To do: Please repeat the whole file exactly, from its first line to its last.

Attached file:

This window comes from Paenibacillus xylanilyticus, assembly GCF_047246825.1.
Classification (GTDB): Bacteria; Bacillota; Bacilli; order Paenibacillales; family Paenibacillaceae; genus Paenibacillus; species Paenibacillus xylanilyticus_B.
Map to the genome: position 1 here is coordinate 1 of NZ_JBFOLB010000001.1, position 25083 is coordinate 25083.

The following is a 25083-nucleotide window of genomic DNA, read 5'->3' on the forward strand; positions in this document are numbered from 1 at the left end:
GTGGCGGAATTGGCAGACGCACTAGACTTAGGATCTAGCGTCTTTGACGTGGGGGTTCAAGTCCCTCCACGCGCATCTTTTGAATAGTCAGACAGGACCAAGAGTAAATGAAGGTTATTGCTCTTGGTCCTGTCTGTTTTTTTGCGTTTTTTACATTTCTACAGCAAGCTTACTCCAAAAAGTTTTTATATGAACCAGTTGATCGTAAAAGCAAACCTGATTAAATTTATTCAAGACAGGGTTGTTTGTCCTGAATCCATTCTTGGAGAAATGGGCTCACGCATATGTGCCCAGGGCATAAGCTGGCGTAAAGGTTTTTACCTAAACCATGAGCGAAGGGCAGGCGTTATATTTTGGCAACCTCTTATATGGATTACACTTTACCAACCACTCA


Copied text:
This window comes from Paenibacillus xylanilyticus, assembly GCF_047246825.1.
Classification (GTDB): Bacteria; Bacillota; Bacilli; order Paenibacillales; family Paenibacillaceae; genus Paenibacillus; species Paenibacillus xylanilyticus_B.
Map to the genome: position 1 here is coordinate 1 of NZ_JBFOLB010000001.1, position 25083 is coordinate 25083.

The following is a 25083-nucleotide window of genomic DNA, read 5'->3' on the forward strand; positions in this document are numbered from 1 at the left end:
GTGGCGGAATTGGCAGACGCACTAGACTTAGGATCTAGCGTCTTTGACGTGGGGGTTCAAGTCCCTCCACGCGCATCTTTTGAATAGTCAGACAGGACCAAGAGTAAATGAAGGTTATTGCTCTTGGTCCTGTCTGTTTTTTTGCGTTTTTTACATTTCTACAGCAAGCTTACTCCAAAAAGTTTTTATATGAACCAGTTGATCGTAAAAGCAAACCTGATTAAATTTATTCAAGACAGGGTTGTTTGTCCTGAATCCATTCTTGGAGAAATGGGCTCACGCATATGTGCCCAGGGCATAAGCTGGCGTAAAGGTTTTTACCTAAACCATGAGCGAAGGGCAGGCGTTATATTTTGGCAACCTCTTATATGGATTACACTTTACCAACCACTCA